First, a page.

"Get Out of My Yard" (Sharpnel Records; 2006)
Reviewed by Ray Van Horn Jr.
It used to be that the only guitar rock albums you cared about were by Steve Vai, Tony MacAlpine, Joe Satriani and Eric Johnson. Of course, one of the biggest complaints over time was that the guitar rock album became all flash and little substance. “Satch Boogie” from Satriani’s
"Surfing With the Alien" being one of the coolest modern guitar rock songs, and Vai’s “The Audience is Listening” from
"Passion and Warfare" being another, both are nonetheless looked back upon as gimmicky by many audiences. So why now this large influx of guitar, bass and synth master instrumental albums when a fair amount of people dismiss them as hour-long slabs of slick musical masturbation?
Well, you’re not really going to shit all over Billy Sheehan, Marty Friedman, Derek Sherinian or Dave Weiner’s instrumental discs, are you? And surely Phil Travers, Tommy Bolin and Rory Gallagher are full of the good stuff as far as guitar rock goes. If you’re reading this, then I probably need not sugarcoat it further, because if Eddie Van Halen suddenly launched an all-instrumental solo disc, I defy any of you to tell me you won’t be licking your chops over the prospect. Paul Gilbert, the former Racer-X and Mr. Big shredder, is a devout Eddie Van Halen fan (in case the song “Three E’s for Edward” doesn’t clue you in). For further proof, there’s an abstract, distorted tinkering with Van Halen’s “Eruption” out the gate with Gilbert’s 1:38 opener “Get Out of My Yard.”
Still, "Get Out of My Yard" the album is chock full of varying rock and metal instrumentals for Gilbert to recreate in, be it the Vai-esque funk factory that is “Radiator” and “Rusty Old Boat” or the chugging engine that Gilbert himself feels is as close to a Racer-X song, “The Curse of Castle Dragon.” When you add on the southern boogie tinges on “Straight Through the Telephone Pole” that also hearkens some Rory Gallagher, and the alt-rock psychedelia of The Blue Aeroplanes on “The Echo Song,” Paul Gilbert has put forth the extra effort to make this more than just a listenable guitar album.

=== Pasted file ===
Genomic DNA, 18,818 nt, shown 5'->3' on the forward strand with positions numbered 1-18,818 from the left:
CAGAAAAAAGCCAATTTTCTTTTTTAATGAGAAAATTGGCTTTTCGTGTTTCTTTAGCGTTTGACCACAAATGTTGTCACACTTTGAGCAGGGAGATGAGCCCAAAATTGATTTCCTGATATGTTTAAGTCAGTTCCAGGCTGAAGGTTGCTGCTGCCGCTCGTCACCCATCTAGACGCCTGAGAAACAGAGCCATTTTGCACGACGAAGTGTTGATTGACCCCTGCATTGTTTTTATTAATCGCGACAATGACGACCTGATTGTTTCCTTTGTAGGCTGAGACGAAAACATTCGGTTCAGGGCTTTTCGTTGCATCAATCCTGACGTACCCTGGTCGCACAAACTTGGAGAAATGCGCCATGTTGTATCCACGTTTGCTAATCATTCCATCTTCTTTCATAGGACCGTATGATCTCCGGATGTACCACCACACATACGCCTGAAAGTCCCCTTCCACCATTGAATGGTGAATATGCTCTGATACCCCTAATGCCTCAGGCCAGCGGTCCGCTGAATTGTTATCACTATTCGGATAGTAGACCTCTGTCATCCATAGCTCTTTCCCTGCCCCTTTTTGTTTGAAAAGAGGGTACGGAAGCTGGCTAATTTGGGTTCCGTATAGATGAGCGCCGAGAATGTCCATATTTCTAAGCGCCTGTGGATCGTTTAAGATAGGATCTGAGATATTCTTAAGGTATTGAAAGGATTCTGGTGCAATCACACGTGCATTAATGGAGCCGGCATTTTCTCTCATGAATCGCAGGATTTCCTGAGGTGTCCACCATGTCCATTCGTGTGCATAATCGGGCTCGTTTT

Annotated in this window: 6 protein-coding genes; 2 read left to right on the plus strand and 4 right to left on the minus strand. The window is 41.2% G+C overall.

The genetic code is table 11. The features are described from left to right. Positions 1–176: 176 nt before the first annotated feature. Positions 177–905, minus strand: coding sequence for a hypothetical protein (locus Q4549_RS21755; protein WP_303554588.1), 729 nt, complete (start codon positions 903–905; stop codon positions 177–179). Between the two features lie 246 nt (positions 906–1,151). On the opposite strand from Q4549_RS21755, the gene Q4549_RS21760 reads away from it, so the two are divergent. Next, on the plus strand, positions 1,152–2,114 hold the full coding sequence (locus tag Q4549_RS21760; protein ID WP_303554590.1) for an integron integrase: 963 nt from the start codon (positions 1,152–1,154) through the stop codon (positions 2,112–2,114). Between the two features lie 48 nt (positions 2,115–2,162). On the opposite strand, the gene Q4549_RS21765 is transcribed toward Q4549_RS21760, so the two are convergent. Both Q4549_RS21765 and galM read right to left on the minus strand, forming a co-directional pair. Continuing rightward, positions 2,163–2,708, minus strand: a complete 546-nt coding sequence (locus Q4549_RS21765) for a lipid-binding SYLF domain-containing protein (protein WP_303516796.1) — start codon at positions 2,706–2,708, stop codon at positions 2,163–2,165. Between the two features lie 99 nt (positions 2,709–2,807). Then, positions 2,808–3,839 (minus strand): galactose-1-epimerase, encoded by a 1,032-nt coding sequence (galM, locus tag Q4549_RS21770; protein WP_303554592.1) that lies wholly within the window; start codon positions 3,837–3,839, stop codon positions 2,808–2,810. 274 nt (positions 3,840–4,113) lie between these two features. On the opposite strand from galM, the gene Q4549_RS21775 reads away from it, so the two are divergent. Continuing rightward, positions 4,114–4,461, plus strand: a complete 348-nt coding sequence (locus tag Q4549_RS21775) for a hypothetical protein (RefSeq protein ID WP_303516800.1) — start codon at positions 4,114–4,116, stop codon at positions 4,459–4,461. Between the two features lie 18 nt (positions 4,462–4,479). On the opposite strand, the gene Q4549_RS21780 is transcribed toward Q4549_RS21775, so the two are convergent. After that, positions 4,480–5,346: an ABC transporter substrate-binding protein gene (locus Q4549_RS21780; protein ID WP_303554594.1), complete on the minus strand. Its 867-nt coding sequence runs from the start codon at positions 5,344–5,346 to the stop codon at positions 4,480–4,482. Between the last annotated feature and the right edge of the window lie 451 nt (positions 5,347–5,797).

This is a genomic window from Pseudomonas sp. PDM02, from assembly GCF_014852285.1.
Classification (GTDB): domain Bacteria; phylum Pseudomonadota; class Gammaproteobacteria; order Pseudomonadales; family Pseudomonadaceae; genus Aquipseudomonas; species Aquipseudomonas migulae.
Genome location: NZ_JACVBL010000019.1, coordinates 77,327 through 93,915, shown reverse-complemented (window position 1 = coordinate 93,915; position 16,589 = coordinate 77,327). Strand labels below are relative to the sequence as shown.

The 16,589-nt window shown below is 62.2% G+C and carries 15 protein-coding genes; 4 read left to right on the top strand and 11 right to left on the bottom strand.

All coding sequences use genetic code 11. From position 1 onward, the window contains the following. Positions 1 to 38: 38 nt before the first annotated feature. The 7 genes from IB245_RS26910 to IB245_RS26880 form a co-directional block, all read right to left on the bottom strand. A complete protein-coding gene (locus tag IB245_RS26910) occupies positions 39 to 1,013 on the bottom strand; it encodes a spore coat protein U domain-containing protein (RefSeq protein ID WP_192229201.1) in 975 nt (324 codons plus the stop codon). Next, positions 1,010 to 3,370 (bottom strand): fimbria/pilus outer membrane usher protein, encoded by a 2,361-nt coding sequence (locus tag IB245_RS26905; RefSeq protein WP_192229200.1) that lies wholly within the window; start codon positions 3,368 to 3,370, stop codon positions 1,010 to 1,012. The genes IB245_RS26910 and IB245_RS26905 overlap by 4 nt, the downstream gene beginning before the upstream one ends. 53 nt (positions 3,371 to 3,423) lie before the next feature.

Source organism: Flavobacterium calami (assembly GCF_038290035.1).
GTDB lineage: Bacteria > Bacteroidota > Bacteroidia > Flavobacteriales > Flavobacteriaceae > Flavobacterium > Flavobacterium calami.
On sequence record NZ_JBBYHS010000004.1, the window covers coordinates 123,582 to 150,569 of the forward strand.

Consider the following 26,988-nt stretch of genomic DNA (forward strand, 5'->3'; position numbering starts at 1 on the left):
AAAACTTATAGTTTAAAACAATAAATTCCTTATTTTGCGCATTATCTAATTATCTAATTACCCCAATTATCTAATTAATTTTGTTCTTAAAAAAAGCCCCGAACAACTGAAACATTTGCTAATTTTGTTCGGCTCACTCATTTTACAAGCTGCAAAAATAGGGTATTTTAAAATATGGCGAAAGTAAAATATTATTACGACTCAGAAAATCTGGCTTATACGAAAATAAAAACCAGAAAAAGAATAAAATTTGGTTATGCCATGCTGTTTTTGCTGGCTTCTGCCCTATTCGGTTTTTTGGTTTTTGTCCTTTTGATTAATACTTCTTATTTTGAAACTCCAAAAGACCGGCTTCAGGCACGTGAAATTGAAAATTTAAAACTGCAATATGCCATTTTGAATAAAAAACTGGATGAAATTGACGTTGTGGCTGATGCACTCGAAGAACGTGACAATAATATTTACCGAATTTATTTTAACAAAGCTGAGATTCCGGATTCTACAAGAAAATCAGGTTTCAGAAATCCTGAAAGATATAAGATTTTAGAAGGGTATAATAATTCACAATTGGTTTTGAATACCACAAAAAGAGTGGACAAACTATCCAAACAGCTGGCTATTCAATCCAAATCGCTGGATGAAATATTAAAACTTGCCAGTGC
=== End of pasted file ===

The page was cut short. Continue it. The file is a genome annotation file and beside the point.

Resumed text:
In short, what Gilbert does astutely on "Get Out of My Yard" is that he creates songs with groove, songs with drive, and on occasion, songs with emotion, as on the cerulean “Marine Layer.” In other words, there’s some humanity breathing inside a construct normally considered by admirers as superhuman. If anything, guitar rock albums have gotten less self-effacing and far more entertaining, and Paul Gilbert exemplifies that it’s the layers beneath, not the icing on the cake that is most important.
For more information, check out www.paulgilbert.com.
A classic. This record will kick your ass.
Killer. Not a classic but it will rock your world.
So-so. You've heard better.
Pretty bad. Might make a nice coaster.
Self explanatory. Just the sight of the cover makes you wanna hurl.
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Revised: 28 May 2018 13:03:55 -0400.